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In the information age, students should be provided the opportunity to engage in the constructivist culture of learning by discovery, inquiry, and collaboration. Students will enter a world which demands creativity, independent thinking, and quick application of facts and procedures to new situations and problems in order to be successful. The constructivist approach is “premised on the belief that learners actively create, interpret, and reorganize knowledge in individual ways.” It is in the application of knowledge in novel ways that we are assured that a thing has been learned. The classroom instruction should be modeled after the active knowledge construction that is natural to the learner. However, sole reliance on the constructivist approach does leave room for inefficiency and misconceptions. The constructivist approach assumes that students bring with them a core understanding of the world and does not allow for misconceptions or gaps in the students prior knowledge; this cannot be be addressed efficiently. Additionally, reconstructing all of human knowledge is not the most efficient way to move through our schooling. Finally, the current school culture does not fully support teachers’ proper implementation of consructivist techniques: a change that might prevent the adoption of this approach. We know well the time-tested approaches to build necessary skills, factual knowledge, and simple procedures. In the end, a blend of constructivist approaches with rote memorization and clearly stated goals might be the best way to address the needs of all our learners.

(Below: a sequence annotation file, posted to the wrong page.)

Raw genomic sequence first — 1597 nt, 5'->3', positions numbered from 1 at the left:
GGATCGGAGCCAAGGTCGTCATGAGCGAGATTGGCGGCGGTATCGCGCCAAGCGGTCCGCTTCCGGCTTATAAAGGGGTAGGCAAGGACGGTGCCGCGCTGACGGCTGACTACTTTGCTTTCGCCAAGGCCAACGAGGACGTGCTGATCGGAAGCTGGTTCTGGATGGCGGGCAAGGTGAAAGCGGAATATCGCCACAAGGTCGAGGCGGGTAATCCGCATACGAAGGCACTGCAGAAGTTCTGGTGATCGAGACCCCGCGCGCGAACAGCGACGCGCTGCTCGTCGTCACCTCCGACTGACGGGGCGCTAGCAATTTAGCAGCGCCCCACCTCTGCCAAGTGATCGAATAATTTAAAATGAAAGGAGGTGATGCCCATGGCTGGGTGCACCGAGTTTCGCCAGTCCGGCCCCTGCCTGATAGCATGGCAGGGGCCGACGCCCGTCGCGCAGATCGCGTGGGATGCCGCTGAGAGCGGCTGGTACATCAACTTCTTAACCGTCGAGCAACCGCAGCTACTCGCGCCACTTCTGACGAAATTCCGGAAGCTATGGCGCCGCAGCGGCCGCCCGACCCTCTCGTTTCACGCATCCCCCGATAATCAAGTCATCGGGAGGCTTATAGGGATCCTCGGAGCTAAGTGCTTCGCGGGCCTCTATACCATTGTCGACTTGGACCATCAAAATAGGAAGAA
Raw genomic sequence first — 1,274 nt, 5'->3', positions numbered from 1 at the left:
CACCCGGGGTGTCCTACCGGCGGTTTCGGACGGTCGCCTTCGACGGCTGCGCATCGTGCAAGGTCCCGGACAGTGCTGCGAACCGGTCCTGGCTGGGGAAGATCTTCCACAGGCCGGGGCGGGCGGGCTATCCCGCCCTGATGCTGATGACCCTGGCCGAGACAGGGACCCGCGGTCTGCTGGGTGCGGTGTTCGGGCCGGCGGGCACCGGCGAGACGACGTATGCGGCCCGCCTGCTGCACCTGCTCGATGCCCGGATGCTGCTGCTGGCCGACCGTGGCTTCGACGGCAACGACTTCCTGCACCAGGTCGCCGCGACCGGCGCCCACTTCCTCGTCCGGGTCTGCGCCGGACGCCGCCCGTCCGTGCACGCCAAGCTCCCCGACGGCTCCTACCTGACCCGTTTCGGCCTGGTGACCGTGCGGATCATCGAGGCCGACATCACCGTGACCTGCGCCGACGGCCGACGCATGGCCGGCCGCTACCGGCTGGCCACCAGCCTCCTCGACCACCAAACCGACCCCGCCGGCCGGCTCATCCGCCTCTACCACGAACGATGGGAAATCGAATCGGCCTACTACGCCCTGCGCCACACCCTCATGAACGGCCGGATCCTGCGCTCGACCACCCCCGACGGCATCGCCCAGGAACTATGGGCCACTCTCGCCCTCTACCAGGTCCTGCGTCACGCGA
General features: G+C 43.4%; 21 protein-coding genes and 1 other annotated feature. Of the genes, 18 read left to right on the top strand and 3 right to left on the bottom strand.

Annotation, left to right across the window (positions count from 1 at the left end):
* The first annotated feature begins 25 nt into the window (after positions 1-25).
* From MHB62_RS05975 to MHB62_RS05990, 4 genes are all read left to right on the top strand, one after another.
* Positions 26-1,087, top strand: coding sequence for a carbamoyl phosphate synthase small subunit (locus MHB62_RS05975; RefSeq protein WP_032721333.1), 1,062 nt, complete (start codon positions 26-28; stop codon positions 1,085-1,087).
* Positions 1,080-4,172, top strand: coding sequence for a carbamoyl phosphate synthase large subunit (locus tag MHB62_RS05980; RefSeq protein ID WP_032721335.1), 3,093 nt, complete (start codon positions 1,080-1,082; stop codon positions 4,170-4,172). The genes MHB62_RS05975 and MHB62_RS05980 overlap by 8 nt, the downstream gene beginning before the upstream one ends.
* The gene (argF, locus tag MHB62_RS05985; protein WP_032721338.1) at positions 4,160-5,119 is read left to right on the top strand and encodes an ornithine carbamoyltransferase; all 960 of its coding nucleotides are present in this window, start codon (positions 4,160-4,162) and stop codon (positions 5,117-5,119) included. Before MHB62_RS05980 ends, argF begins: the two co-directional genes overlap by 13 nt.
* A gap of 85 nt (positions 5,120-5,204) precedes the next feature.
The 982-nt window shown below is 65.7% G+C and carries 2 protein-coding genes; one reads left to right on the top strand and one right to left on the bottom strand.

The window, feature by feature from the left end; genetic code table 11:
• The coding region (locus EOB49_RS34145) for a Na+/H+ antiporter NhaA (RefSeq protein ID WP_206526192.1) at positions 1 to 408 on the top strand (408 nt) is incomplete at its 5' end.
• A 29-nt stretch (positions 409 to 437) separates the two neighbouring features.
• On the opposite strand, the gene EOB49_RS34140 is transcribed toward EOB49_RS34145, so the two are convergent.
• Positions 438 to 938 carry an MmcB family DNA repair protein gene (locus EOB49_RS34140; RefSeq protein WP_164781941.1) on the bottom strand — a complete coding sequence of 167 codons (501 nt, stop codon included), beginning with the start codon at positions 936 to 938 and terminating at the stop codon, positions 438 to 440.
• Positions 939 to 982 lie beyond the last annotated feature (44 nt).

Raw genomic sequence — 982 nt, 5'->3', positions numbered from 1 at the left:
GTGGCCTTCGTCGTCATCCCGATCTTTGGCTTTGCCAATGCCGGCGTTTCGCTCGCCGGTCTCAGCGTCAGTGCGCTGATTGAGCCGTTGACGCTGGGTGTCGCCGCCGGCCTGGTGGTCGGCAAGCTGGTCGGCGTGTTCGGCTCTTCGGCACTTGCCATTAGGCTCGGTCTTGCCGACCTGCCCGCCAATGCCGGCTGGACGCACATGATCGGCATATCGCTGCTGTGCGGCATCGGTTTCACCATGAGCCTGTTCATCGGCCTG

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The test of “Differences of opinion lead to inquiry, and inquiry to truth”. Thomas Jefferson Should schools adopt a constructivist approach? From Robin and Karen Our position is that students require a broad background consisting of the fundamental building blocks of learning, which can be delivered within a variety of frameworks, including both traditional and constructivist pedagogy. We believe that aspiring only to achieving critical thinking has limitations in that fundamental information may not be learned. There are many kinds of knowledge and all of them are necessary for people to become high functioning, self-actualizing adults. We view the acquisition of critical thinking skills as one of many goals of education. A good pedagogy must include facts and general “cultural background knowledge.” In any effective classroom, teachers need to maximize time on task and time interacting with students in order to ensure that students are constructing accurate and relevant knowledge bases. This is particularly difficult in constructivist classrooms, where teachers may be managing 30 students at different levels on different topics, and there is no guarantee that they will be learning what will later be assessed. If constructivist methodologies are going to be interwoven into the culture of the classroom, teachers need more resources (more teachers for fewer students, additional tutors, more class time, revised assessments, and more preparation for teaching in this way). Without these resources, constructivist pedagogies have the potential to actually hinder student academic achievement and motivation. Open questions: Is there an interaction between student age (developmental [...More...]